The paying of players cuts to the heart of how college athletics should be viewed. Traditionally, the emphasis has been on seeking a "level playing field" in which there is at least the appearance of an equal chance of success. Limits are put on the richer programs.
Obviously, the paying of players would favor schools that can afford the added expense. Rather than endorse a caste system of haves and have-nots, supporters of the paying of players couch their argument as an attempt at improving "student-athlete welfare." After all, only a stony-hearted person could oppose giving an athlete enough spending money to take his honey to the malt shop.
The idea of haves and have-nots has led to speculation that the more powerful schools will split from the socialistic NCAA arrangement.
Another issue on the Destin agenda is the practice of "over-signing." Although the SEC limits classes of football signees to 28 each year, schools get around that limitation by having players enter school in January, when they count toward the next year's limit.
In the interim, schools can weed out existing players to meet the NCAA overall limit of 85 on scholarships.
The basketball coaches are expected to discuss a proposal to do away with the two divisions. UK Coach John Calipari will chair the meetings. By the way, he wasn't elected. The position is assigned on a rotating basis.
Leftovers from the UKAA Board of Directors meeting:
■ UK sold only about 4,000 of its 10,000-ticket allotment for the 2010 bowl game. Since the bowl required schools to sell their 10,000 tickets or compensate the bowl for unsold tickets, UK had an added expense of $300,000.
■ When it was noted that UKAA paid UK for its athletic scholarships, board member Frank Shoop asked, "Is there no discount for volume?" Told there was no discount for having to pay for 340 scholarships, Shoop said, "I think that's quite a statement."
■ Athletics Director Mitch Barnhart noted that UKAA pays for scholarships for managers, trainers and other support personnel, as well as players.
Finance professor Joe Peek, the faculty representative on the Board of Trustees, was unimpressed. "These people are working for you," he said. "You hire them. You're paying them. That's for services rendered."
■ Peek suggested that UKAA reluctantly donates $1.7 million annually to the school. He said that UKAA must be shamed into donating.
The annual donation began in 1988 with a transfer of $1.5 million. At that time, the athletics budget was $13.7 million.
UKAA increased the donation to $1.7 million in 2009 when the budget had exceeded $50 million.
When asked if he expected the donation to increase again, Peek said, "I have a feeling it never changes unless pressure is brought to bear. I don't see this as a voluntary thing. I wish it were."
■ Barnhart sounded exasperated with reporters who compare UKAA's donation with what other athletics departments say they give their schools. He suggested that UK's donation compares more favorably than the numbers might indicate.
"The first thing you do is run to other schools to say, 'What do you do?' " Barnhart told reporters. "It's not apples to apples. You're going to have to figure that out at some point in time. (Figure out) that the budget numbers and figures you get are not apples to apples. Till you can figure that out, you'll never accurately depict what goes on in that deal."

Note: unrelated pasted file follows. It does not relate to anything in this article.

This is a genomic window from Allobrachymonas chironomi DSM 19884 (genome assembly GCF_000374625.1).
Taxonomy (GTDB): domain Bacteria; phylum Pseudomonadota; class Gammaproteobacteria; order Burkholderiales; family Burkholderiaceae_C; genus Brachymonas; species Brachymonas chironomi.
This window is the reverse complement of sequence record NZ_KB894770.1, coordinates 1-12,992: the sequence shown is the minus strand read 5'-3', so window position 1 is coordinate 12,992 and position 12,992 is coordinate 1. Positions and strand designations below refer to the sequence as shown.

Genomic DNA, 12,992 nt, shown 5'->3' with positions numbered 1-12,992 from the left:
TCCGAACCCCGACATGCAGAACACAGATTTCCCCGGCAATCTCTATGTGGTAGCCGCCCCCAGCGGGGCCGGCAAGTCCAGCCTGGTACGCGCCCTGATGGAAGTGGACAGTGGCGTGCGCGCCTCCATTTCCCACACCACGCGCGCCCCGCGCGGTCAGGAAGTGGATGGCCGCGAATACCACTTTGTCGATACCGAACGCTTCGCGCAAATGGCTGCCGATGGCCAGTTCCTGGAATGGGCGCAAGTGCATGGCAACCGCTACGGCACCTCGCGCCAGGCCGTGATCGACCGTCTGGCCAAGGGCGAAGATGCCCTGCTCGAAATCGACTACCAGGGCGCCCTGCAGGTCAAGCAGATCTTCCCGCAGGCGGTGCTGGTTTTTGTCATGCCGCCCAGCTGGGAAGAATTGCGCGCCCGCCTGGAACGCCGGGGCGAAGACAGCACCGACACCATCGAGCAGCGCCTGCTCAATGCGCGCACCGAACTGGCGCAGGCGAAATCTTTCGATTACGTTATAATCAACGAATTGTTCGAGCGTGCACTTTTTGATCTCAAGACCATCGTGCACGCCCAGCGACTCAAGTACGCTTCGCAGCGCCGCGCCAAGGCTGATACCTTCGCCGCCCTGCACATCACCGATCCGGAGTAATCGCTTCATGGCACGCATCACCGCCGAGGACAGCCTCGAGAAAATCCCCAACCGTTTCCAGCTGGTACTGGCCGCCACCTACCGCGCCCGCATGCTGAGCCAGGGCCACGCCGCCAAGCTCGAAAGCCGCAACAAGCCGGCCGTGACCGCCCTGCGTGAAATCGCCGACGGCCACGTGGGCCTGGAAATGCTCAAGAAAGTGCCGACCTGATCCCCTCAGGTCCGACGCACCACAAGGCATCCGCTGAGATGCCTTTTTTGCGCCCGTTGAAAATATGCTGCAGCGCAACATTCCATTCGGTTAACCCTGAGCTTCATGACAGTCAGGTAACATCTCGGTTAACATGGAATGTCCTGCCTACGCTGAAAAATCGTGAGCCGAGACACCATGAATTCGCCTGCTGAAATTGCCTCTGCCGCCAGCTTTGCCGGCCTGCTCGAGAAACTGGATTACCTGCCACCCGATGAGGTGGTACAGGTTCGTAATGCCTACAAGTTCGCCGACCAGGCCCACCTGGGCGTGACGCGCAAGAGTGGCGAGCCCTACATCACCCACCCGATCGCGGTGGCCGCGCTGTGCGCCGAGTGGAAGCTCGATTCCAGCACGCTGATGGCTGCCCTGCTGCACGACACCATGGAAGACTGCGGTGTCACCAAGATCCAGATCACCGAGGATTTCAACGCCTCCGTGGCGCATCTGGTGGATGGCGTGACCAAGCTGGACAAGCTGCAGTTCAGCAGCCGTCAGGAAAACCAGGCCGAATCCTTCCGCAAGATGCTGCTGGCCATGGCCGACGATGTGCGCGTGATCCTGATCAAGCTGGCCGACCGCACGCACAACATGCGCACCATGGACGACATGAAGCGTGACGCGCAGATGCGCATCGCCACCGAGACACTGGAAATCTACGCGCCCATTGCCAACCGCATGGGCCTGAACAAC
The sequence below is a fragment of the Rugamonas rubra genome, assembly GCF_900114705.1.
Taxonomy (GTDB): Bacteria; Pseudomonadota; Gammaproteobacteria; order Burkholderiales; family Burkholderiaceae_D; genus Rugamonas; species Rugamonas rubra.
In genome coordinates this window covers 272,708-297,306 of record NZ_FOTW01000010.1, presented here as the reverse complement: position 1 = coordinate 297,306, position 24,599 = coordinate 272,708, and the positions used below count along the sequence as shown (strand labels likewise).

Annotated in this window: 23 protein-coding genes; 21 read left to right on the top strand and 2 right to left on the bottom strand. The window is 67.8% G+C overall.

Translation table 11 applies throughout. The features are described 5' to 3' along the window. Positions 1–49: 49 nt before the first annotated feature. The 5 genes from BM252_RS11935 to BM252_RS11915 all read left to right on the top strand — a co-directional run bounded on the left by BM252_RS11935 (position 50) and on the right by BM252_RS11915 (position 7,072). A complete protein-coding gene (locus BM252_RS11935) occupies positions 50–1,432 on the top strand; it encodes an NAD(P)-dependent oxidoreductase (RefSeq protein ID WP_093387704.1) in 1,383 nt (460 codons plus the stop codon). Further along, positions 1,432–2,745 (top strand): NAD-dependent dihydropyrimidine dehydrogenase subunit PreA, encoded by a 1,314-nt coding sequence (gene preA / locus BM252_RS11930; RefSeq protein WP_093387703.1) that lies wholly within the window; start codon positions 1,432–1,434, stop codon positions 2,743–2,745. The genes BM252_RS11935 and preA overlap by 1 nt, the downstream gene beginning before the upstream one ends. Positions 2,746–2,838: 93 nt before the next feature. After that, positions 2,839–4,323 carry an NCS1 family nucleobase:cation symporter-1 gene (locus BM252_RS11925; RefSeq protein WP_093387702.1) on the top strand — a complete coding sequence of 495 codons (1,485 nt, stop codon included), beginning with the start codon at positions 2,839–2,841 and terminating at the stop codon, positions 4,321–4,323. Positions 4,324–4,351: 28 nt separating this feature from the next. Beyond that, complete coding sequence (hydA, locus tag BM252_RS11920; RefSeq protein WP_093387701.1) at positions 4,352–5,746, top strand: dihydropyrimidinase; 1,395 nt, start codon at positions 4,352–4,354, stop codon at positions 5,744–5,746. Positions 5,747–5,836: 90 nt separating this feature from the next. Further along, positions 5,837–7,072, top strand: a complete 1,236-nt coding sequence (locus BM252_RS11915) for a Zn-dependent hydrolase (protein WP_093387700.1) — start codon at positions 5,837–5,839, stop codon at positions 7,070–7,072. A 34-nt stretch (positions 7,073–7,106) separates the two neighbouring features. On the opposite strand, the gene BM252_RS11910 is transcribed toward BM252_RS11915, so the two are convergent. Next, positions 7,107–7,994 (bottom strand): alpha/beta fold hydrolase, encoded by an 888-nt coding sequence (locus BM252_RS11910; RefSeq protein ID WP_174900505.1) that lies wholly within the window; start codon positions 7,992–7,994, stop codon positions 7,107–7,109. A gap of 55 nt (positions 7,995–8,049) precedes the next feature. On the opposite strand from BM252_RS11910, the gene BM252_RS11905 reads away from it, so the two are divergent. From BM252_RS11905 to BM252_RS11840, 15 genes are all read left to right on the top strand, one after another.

UK basketball's grade-point average of 3.14 in the spring semester of 2011 was eighth best among the school's teams.
The five best GPAs belonged to women's teams: Cross country (3.65), tennis (3.57), softball (3.39), track (3.37) and soccer (3.34).
Five of the six worst belonged to men's teams: football (2.34), tennis (2.47), baseball (2.74), swimming and diving (2.90) and track (2.93).
UK announced the hiring of Chris Woolard as associate athletics director of basketball operations. He will act as Athletics Director Mitch Barnhart's liaison to John Calipari's program.
But surely Calipari hired Woolard.
Woolard had been working for Conference USA office since July 2004. Since 2008, he had been associate commissioner for sports services, a job in which he administered the men's basketball program and acted as director for the annual men's basketball tournament.
Woolard was known as a close confidant of Calipari, so close that Calipari consulted with Woolard about possible job opportunities.
"We have had a strong working relationship in the past and look forward to our future at UK," Calipari tweeted.
Woolard, once an assistant coach at Murray State, will work as a liaison not only to Barnhart, but also to the UK campus and the state, Calipari tweeted.
In his column for ESPN.com, college basketball analyst Jay Bilas listed the coaches he saw as most under-appreciated.
The list included:
■ Mark Fox, Georgia. "Fox is one of the best young coaches in college basketball, and he gets it. Tough, strong-willed and technically sound, Fox has the complete package. He has taken Georgia from the bottom of the SEC to the NCAA Tournament in just two seasons, and he has recruited well and sold the program. Fox is an outstanding coach."
■ Bob Marlin, Louisiana-Lafayette. "A Mississippi native, Marlin is a quiet, no-nonsense man and coach, and he is one of the best-kept secrets in the college game. I watched Marlin prepare his Sam Houston State team for the NCAA Tournament in 2010, and he coached a great game against a superior Baylor team and gave his players a chance to win. Marlin is technically sound but also strong-minded. He can coach with anyone in the game."
To former UK president David Roselle. He turns 72 on Monday.
Jerry Tipton covers UK basketball for the Herald-Leader. This article contains his opinions and observations. Reach him at firstname.lastname@example.org.